24 February 1926 Inprekorr, vi, 37, p. 516, 8 March 1926

The boycott of British trade at Canton, imposed in the middle of 1925, led to a number of minor incidents. On 21 February 1926 the British Commissioner of Customs at Canton closed the ports of Canton and Whampoa, pending the return to the Customs authorities for examination of cargo removed by the
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Canton strike committee from the custody of the Customs. The goods were returned on 25 February.]

The British Government has imposed a blockade of Canton, and through its mission in Peking has sent a note to the Chinese Foreign Minister containing threats against the revolutionary Government in Canton, and calling on the central Chinese Government to make Canton put an end to the strike of seamen and dockworkers.
This strike has been going on for eight months. This is due not only to the extraordinary stubbornness and solidarity of the workers themselves, but also to the support and deep sympathy of the democratic population throughout China. Of course the Kuomintang Government of Canton, which has the support of the popular masses of Kwantung province and the national-liberation movement of the entire country, cannot suppress the workers' movement at the command of British imperialists. . . .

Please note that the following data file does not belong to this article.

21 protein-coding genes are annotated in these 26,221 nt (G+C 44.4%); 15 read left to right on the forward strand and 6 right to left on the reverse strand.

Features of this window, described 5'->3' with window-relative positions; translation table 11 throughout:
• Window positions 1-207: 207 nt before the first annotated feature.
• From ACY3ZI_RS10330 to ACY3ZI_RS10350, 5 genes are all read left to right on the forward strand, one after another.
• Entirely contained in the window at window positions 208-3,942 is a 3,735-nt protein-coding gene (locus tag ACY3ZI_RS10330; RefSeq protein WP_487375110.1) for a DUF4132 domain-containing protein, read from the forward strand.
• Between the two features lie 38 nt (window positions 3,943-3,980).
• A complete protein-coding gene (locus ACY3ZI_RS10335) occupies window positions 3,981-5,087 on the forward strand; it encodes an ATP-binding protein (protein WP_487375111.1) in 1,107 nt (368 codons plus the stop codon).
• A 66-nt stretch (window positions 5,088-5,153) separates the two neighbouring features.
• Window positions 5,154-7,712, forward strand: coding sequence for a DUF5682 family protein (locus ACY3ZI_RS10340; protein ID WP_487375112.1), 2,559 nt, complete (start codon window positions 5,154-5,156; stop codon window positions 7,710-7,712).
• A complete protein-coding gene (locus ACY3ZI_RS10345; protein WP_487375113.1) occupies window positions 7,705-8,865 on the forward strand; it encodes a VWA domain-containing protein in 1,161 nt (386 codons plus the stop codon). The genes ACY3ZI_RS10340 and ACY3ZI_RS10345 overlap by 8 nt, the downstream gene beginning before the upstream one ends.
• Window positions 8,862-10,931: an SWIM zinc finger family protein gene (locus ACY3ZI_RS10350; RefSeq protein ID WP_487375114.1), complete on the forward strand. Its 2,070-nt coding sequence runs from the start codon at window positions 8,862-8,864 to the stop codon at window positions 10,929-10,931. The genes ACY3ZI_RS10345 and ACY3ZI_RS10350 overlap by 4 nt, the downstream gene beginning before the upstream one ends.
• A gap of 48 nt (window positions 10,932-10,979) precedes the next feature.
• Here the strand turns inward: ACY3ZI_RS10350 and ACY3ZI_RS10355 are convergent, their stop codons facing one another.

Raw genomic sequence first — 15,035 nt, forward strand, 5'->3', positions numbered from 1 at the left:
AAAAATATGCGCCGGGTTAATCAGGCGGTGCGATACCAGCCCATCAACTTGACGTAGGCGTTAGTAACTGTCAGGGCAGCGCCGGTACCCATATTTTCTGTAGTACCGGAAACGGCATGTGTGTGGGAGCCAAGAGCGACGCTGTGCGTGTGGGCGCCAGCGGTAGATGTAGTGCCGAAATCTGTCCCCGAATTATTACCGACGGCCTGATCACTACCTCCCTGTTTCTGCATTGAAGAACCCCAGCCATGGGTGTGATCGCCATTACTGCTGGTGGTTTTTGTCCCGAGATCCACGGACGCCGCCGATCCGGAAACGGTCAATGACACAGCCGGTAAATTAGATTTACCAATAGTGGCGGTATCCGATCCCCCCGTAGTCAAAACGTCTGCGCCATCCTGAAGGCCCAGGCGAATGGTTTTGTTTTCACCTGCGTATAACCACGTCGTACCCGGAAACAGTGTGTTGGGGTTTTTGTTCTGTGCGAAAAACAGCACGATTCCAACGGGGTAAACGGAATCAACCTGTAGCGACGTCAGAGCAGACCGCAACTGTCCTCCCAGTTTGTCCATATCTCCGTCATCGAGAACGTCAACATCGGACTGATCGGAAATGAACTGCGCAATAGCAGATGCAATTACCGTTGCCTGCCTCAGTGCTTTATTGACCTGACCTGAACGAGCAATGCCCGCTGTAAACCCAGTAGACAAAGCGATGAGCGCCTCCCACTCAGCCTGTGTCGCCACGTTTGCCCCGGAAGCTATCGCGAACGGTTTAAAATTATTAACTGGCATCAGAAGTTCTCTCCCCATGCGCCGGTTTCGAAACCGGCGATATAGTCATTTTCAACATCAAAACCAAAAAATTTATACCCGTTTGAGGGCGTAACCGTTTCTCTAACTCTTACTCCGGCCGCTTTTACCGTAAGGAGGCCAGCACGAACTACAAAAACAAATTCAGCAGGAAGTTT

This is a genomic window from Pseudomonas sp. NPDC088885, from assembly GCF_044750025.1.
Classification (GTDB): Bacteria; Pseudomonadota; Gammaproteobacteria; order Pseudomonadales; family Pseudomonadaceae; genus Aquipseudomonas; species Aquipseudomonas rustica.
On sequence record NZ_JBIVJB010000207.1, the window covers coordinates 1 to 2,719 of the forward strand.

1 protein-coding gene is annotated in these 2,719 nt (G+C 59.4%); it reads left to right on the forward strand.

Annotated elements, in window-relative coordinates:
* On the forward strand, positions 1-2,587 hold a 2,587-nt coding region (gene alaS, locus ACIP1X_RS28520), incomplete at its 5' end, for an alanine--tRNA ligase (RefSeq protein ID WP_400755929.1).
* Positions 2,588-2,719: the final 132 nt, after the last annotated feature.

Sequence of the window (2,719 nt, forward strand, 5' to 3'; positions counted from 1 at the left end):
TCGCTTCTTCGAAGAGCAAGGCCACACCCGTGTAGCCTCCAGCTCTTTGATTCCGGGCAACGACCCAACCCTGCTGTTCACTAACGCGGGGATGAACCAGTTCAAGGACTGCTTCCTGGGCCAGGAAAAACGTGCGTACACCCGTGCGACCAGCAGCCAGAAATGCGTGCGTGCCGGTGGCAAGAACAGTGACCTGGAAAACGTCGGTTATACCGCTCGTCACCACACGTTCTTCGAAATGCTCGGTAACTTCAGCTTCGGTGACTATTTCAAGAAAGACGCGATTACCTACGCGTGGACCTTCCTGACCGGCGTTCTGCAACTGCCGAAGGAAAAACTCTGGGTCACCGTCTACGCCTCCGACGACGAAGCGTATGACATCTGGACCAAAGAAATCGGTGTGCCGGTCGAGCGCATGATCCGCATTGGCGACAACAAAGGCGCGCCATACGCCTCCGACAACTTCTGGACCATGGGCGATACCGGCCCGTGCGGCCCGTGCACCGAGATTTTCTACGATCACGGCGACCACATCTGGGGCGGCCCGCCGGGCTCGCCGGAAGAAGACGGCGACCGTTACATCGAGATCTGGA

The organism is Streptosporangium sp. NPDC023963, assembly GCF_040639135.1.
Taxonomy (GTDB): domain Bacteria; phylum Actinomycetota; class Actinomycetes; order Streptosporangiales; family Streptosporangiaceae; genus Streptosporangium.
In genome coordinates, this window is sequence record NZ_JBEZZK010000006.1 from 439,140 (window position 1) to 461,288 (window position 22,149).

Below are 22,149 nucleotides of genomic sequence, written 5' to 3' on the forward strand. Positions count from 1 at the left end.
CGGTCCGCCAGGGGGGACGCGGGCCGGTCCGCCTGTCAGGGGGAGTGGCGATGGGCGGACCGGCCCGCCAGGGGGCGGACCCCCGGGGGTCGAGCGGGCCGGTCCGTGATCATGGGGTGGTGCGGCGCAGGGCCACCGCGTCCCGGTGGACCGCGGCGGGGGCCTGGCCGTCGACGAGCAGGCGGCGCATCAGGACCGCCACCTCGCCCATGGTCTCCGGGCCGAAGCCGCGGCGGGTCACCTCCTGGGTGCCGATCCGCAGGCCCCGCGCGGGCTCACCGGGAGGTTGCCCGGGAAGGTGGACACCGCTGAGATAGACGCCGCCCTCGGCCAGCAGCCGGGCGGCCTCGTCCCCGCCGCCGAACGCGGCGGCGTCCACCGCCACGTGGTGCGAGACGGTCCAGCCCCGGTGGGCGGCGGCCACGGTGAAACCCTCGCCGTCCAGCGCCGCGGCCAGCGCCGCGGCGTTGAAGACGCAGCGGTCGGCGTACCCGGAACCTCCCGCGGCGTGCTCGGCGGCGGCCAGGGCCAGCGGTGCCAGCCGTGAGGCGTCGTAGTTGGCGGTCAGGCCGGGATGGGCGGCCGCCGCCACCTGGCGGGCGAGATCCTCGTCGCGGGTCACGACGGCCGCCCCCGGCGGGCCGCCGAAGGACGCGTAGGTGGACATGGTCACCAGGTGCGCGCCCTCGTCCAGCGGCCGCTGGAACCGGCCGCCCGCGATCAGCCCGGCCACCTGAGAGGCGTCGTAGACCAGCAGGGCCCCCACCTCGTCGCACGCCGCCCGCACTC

To mislead public opinion at home and the working masses of other countries, British imperialism cites as pretext for the blockade the alleged seizure of foreign cargoes by the strikers and the violation of Anglo-Chinese agreements by the South Chinese Government.
These excuses will deceive nobody. The Canton Government cannot be forced to suppress a strike movement for the benefit of British capitalists, nor can that be donein virtue of any robber treaty forced on China by British imperialists. . . .

The revolutionary workers of the world, and above all the workers of Great Britain, must raise a loud protest against the imperialist attack. Canton must not be destroyed by the British colonizers. The liberation movement in China must be supported by all revolutionary workers and all honest adherents of the equality of nations.



III. International